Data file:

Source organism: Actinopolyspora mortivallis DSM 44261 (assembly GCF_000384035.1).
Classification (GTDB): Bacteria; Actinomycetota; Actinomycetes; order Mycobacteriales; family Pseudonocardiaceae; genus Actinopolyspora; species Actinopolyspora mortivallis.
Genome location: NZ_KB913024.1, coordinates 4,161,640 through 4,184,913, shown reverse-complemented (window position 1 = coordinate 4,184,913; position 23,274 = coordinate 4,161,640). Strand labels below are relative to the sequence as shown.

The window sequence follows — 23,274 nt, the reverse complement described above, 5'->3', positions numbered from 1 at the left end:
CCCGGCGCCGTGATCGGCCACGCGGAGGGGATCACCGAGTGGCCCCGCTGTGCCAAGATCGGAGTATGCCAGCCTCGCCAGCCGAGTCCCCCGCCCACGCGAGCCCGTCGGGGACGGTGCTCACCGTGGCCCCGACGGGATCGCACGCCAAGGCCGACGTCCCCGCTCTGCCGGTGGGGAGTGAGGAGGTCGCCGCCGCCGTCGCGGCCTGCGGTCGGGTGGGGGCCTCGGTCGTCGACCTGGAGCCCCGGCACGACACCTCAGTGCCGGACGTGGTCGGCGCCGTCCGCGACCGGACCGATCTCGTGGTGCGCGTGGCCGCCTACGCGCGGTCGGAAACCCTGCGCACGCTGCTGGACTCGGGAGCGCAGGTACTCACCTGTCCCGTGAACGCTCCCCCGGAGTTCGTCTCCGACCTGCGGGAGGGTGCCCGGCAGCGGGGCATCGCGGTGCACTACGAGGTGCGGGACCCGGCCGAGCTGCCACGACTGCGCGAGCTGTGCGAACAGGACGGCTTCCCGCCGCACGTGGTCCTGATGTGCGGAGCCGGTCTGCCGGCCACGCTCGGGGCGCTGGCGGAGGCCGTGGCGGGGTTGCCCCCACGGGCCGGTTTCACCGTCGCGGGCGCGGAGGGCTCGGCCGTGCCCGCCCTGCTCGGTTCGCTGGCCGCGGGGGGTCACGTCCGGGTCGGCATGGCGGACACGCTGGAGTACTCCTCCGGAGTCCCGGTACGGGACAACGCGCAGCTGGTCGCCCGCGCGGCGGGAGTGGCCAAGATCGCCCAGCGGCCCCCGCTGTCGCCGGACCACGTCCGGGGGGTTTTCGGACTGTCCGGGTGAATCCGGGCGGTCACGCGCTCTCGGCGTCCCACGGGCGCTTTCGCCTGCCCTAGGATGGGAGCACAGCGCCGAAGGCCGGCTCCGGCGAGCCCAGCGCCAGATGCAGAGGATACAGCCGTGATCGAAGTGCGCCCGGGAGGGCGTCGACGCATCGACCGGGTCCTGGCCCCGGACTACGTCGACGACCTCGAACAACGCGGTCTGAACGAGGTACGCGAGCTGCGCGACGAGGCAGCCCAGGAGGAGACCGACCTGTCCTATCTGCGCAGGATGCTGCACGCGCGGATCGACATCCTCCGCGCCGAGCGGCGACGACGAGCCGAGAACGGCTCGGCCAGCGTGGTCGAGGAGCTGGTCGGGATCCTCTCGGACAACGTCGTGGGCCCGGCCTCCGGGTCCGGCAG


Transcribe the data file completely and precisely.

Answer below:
Source organism: Actinopolyspora mortivallis DSM 44261 (assembly GCF_000384035.1).
Classification (GTDB): Bacteria; Actinomycetota; Actinomycetes; order Mycobacteriales; family Pseudonocardiaceae; genus Actinopolyspora; species Actinopolyspora mortivallis.
Genome location: NZ_KB913024.1, coordinates 4,161,640 through 4,184,913, shown reverse-complemented (window position 1 = coordinate 4,184,913; position 23,274 = coordinate 4,161,640). Strand labels below are relative to the sequence as shown.

The window sequence follows — 23,274 nt, the reverse complement described above, 5'->3', positions numbered from 1 at the left end:
CCCGGCGCCGTGATCGGCCACGCGGAGGGGATCACCGAGTGGCCCCGCTGTGCCAAGATCGGAGTATGCCAGCCTCGCCAGCCGAGTCCCCCGCCCACGCGAGCCCGTCGGGGACGGTGCTCACCGTGGCCCCGACGGGATCGCACGCCAAGGCCGACGTCCCCGCTCTGCCGGTGGGGAGTGAGGAGGTCGCCGCCGCCGTCGCGGCCTGCGGTCGGGTGGGGGCCTCGGTCGTCGACCTGGAGCCCCGGCACGACACCTCAGTGCCGGACGTGGTCGGCGCCGTCCGCGACCGGACCGATCTCGTGGTGCGCGTGGCCGCCTACGCGCGGTCGGAAACCCTGCGCACGCTGCTGGACTCGGGAGCGCAGGTACTCACCTGTCCCGTGAACGCTCCCCCGGAGTTCGTCTCCGACCTGCGGGAGGGTGCCCGGCAGCGGGGCATCGCGGTGCACTACGAGGTGCGGGACCCGGCCGAGCTGCCACGACTGCGCGAGCTGTGCGAACAGGACGGCTTCCCGCCGCACGTGGTCCTGATGTGCGGAGCCGGTCTGCCGGCCACGCTCGGGGCGCTGGCGGAGGCCGTGGCGGGGTTGCCCCCACGGGCCGGTTTCACCGTCGCGGGCGCGGAGGGCTCGGCCGTGCCCGCCCTGCTCGGTTCGCTGGCCGCGGGGGGTCACGTCCGGGTCGGCATGGCGGACACGCTGGAGTACTCCTCCGGAGTCCCGGTACGGGACAACGCGCAGCTGGTCGCCCGCGCGGCGGGAGTGGCCAAGATCGCCCAGCGGCCCCCGCTGTCGCCGGACCACGTCCGGGGGGTTTTCGGACTGTCCGGGTGAATCCGGGCGGTCACGCGCTCTCGGCGTCCCACGGGCGCTTTCGCCTGCCCTAGGATGGGAGCACAGCGCCGAAGGCCGGCTCCGGCGAGCCCAGCGCCAGATGCAGAGGATACAGCCGTGATCGAAGTGCGCCCGGGAGGGCGTCGACGCATCGACCGGGTCCTGGCCCCGGACTACGTCGACGACCTCGAACAACGCGGTCTGAACGAGGTACGCGAGCTGCGCGACGAGGCAGCCCAGGAGGAGACCGACCTGTCCTATCTGCGCAGGATGCTGCACGCGCGGATCGACATCCTCCGCGCCGAGCGGCGACGACGAGCCGAGAACGGCTCGGCCAGCGTGGTCGAGGAGCTGGTCGGGATCCTCTCGGACAACGTCGTGGGCCCGGCCTCCGGGTCCGGCAG